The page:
A “senior administrator” at Clark then “admonished” Rein the next day, directing her not to use her university affiliation with events not sponsored by Clark, calling it “highly problematic,” Rein continued.

Rein, who said she never mentioned her title, wrote that she asked the administrator if the university would hold others at Clark to the same standard. 

The administrator replied that while faculty members drawing on their “research and expertise” may “speak freely,” an “administrator in an executive position like yours running a center” would create “confusion” if her title was used, according to Rein.

“I suspected I was being asked to censor myself on the basis of my Jewish identity and support for Israel, as I inferred there would be professional consequences if I presented that disfavored view,” she wrote.

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In a statement to the Worcester Business Journal, Clark denied allegations of admonishing Rein. 

“Ms. Rein was not admonished,” the statement said. “As a non-faculty administrator of the Strassler Center, Ms. Rein was provided guidance after the event about appropriately clarifying when participation in future activities is in a professional or personal capacity.”

“This is important because it avoids confusion by making clear when an administrator is representing the university. We would provide this guidance to any administrator at Clark University regardless of religion, identity, or political views,” the university wrote.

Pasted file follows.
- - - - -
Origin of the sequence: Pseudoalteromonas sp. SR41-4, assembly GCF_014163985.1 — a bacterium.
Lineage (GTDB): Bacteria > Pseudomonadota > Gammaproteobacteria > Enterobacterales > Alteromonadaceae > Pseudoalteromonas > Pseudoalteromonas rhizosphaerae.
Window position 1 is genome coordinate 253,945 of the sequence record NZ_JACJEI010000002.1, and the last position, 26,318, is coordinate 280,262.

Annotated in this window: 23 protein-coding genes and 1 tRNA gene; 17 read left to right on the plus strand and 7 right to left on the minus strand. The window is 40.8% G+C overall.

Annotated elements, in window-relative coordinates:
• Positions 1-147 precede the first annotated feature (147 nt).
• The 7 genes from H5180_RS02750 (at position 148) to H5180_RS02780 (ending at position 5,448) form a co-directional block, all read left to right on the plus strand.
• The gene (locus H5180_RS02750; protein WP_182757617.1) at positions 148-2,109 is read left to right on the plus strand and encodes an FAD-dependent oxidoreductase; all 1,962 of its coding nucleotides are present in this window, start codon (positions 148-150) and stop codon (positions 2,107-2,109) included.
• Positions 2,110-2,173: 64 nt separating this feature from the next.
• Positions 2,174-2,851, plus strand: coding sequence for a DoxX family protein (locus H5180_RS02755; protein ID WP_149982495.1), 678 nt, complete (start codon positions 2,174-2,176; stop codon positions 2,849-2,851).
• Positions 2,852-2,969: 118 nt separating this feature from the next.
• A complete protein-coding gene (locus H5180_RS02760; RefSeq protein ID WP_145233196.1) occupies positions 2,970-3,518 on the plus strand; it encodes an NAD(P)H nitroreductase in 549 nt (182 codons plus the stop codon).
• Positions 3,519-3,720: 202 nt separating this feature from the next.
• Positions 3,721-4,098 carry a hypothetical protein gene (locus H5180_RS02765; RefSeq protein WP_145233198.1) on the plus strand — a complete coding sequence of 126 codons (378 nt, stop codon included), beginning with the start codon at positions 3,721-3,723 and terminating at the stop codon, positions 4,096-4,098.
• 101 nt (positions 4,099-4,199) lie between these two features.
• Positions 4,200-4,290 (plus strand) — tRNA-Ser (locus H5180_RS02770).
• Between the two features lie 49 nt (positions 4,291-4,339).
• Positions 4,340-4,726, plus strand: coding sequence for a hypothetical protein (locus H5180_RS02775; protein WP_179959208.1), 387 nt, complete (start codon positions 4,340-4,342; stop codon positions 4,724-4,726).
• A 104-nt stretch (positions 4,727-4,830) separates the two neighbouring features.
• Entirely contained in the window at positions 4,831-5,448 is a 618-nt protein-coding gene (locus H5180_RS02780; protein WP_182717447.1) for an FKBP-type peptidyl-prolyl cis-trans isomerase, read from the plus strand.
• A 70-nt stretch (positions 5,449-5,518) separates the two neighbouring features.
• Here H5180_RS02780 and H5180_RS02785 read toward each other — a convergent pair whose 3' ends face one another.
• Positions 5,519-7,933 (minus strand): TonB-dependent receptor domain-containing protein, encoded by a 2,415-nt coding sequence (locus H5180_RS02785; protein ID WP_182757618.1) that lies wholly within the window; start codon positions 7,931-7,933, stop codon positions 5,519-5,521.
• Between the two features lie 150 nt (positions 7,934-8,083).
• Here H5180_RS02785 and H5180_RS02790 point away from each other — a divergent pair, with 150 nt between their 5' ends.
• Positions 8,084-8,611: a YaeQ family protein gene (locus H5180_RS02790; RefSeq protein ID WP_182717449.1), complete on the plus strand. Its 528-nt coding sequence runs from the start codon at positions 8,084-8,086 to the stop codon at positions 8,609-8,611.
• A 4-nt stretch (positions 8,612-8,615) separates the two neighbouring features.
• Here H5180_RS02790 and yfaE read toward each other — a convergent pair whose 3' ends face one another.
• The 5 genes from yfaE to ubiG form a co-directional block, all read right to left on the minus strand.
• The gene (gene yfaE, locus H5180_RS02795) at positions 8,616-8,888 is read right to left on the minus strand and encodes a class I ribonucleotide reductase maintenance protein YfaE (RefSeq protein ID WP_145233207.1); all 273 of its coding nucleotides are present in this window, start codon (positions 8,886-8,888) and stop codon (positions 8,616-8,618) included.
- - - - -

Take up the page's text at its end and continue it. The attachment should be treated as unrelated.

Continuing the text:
The school also said that if the interruption had occurred on Clark’s campus, “we would have intervened and handled the disruption consistent with our community standards and policies articulated in our Student Code of Conduct.”

“As specified in our Code of Conduct Clark students are responsible for their behavior outside the university’s confines. However, the university may invoke disciplinary action when notified of violations of federal, state, and local laws,” the statement said.

Catholic universities a haven for Jewish students

“I am ready to sign on to a different cause, one rooted in respect, honest inquiry, and the free exchange of ideas in the context of civic friendship. I will be joining Assumption University, where I will help launch the new Center for Civic Friendship,” she wrote.

Her departure to a Catholic university comes as a number of Catholic universities have sought to make themselves more hospitable to Jewish students amid the war between Israel and Hamas since the Oct. 7 attack on innocents in Israel.

Since the war began there have been several reported instances of pro-Palestinian demonstrations on college campuses across the nation that have resulted in the harassment of Jewish students. Many reports have indicated that Jewish students feel unsafe on campus.

Last October, a coalition of over 100 institutions called Universities United Against Terrorism denounced the Oct. 7 attacks, adding that they “stand with Israel, with the Palestinians who suffer under Hamas’ cruel rule in Gaza and with all people of moral conscience.”

Many of those institutions are Catholic, including Assumption University, Catholic University, Franciscan University of Steubenville, University of Notre Dame, Mercyhurst University, and Salve Regina University, among others.

All of the schools in the coalition vowed to offer Jewish students an “expedited” transfer process, Stephen Hildebrand, Franciscan University’s then-vice president for campus affairs told The Times of Israel last November. Hildebrand said that several Jewish students had reached out to the school at the time with interest in transferring.

However, a school spokesman told CNA Thursday that ultimately none ended up doing so but the offer still stands.

“It just seemed so obvious, the right thing to do,” Hildebrand told the outlet. “To make our Jewish brethren aware if they need help that we are here as a safe haven.”

“We are doing this because of our Catholic faith, not in spite of it,” he said.